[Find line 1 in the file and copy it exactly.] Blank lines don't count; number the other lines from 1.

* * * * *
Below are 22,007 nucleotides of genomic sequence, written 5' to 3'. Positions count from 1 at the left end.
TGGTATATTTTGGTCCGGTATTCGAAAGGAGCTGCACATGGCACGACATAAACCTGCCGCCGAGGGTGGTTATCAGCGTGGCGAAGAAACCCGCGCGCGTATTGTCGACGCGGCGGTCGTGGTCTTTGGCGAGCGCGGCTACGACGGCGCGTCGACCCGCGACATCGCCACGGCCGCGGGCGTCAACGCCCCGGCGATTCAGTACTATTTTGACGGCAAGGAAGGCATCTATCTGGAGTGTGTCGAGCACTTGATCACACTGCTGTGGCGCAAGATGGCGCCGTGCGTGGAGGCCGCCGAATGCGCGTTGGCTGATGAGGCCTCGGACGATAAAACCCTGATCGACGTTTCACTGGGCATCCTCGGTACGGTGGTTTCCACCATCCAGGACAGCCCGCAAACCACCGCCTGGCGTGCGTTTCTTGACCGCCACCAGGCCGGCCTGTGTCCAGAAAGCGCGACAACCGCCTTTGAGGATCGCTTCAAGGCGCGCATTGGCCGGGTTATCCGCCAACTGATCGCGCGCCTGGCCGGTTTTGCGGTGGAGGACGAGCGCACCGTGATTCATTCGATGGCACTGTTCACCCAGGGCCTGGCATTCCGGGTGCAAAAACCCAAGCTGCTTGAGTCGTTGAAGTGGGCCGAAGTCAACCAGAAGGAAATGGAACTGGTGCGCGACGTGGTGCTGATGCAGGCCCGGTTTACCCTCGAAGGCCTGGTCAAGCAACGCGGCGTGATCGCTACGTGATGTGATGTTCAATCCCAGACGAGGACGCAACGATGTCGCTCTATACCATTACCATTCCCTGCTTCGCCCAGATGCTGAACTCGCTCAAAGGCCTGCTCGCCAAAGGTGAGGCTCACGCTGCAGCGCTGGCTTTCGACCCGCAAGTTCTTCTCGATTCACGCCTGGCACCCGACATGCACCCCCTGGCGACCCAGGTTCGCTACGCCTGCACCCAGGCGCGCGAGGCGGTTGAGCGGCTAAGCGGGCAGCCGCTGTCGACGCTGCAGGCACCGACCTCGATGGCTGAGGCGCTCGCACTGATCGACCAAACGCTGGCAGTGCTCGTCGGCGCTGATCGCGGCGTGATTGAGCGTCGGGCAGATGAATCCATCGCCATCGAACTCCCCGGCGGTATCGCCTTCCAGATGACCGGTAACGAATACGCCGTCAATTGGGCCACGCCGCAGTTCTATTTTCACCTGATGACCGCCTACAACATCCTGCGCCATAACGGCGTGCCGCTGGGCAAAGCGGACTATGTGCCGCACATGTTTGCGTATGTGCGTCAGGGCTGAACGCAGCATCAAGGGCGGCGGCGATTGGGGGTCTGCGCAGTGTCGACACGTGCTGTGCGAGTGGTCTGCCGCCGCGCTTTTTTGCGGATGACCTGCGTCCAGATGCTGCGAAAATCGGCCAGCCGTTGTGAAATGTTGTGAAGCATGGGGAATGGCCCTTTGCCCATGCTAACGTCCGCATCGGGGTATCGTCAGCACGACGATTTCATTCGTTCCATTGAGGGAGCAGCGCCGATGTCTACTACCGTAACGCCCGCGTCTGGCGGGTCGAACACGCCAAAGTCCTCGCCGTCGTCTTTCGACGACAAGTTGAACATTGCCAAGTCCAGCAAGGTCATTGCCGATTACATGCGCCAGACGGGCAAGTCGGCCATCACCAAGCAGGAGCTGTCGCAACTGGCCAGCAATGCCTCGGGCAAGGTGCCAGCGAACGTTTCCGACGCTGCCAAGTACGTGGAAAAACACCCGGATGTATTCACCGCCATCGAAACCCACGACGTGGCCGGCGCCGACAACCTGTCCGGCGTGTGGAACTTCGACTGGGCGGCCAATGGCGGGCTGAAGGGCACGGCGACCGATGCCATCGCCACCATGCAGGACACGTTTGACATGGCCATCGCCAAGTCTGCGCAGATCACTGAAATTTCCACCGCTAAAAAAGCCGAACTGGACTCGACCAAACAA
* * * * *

Below are 22,007 nucleotides of genomic sequence, written 5' to 3'. Positions count from 1 at the left end.